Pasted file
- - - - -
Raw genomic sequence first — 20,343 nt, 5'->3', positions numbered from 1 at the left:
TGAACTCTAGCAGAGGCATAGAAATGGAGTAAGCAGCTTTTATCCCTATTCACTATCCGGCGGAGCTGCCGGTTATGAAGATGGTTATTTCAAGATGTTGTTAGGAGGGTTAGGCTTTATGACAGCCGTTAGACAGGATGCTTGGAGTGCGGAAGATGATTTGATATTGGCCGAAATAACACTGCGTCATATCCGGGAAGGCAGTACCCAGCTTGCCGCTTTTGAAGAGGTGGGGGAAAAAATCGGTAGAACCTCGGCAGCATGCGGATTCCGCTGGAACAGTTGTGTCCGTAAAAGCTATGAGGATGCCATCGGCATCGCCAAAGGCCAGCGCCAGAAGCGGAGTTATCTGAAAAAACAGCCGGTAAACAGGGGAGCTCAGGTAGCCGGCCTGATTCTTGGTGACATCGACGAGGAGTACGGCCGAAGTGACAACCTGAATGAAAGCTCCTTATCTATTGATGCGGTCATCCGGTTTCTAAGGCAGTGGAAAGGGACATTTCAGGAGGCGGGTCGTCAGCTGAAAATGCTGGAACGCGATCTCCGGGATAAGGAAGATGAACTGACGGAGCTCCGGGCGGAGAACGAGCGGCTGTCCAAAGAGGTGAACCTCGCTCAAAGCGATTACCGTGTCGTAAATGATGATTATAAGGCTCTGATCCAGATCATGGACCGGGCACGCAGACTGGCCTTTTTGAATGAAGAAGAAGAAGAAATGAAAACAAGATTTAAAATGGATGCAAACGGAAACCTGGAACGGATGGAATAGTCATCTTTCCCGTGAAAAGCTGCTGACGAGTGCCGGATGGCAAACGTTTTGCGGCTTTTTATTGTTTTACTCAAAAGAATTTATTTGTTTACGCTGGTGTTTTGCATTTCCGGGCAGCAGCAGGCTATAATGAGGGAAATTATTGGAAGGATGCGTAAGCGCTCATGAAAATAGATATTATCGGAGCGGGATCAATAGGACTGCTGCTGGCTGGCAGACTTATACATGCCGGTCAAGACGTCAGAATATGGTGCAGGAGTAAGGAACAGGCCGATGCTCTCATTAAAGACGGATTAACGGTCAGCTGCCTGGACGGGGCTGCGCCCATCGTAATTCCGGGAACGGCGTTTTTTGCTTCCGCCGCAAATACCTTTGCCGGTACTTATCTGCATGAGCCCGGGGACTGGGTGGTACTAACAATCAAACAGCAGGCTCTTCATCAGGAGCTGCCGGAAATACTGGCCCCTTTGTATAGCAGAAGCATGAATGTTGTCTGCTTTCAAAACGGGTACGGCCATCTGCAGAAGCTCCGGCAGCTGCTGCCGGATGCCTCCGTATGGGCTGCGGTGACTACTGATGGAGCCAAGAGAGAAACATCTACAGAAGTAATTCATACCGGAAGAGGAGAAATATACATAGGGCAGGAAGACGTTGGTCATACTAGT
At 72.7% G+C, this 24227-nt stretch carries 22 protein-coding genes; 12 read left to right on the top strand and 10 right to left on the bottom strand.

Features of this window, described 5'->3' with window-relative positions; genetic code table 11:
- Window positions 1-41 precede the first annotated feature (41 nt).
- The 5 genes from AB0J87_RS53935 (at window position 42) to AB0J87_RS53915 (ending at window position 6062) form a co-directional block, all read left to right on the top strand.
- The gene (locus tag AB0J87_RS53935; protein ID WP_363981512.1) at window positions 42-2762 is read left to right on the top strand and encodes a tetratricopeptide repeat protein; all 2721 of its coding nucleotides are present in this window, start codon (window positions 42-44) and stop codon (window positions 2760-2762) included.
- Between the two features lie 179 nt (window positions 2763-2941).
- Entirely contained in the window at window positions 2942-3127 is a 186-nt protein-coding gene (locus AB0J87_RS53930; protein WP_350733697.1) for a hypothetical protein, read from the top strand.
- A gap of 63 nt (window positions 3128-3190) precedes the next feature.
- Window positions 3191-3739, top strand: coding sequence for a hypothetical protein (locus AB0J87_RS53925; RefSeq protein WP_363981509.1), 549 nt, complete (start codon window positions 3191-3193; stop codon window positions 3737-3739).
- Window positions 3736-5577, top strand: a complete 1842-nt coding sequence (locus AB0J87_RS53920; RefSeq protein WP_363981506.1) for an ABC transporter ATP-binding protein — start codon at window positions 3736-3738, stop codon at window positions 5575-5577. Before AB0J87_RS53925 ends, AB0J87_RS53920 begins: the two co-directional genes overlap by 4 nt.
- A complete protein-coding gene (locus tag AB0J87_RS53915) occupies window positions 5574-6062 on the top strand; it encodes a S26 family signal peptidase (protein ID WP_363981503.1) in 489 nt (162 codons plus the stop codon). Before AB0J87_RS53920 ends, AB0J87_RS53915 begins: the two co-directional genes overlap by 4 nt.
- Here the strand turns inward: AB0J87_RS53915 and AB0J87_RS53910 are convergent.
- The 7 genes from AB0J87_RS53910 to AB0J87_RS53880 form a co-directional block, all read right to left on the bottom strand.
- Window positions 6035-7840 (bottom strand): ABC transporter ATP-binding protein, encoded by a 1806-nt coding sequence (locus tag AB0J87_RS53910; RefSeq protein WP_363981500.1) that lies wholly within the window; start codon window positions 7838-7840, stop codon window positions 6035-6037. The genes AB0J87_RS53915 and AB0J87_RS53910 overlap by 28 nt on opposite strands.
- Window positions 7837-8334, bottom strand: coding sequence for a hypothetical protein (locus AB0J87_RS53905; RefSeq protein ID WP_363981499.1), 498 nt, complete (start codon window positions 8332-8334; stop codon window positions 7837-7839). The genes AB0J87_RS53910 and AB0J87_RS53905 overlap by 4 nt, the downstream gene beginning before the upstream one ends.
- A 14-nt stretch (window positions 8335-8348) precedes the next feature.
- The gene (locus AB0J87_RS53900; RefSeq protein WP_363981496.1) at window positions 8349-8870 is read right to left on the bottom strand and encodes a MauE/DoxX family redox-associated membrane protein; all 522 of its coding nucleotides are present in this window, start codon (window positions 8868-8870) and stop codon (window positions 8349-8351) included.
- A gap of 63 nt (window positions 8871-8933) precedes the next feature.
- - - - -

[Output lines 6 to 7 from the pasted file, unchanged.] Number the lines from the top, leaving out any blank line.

- The 5 genes from AB0J87_RS53935 (at window position 42) to AB0J87_RS53915 (ending at window position 6062) form a co-directional block, all read left to right on the top strand.
- The gene (locus tag AB0J87_RS53935; protein ID WP_363981512.1) at window positions 42-2762 is read left to right on the top strand and encodes a tetratricopeptide repeat protein; all 2721 of its coding nucleotides are present in this window, start codon (window positions 42-44) and stop codon (window positions 2760-2762) included.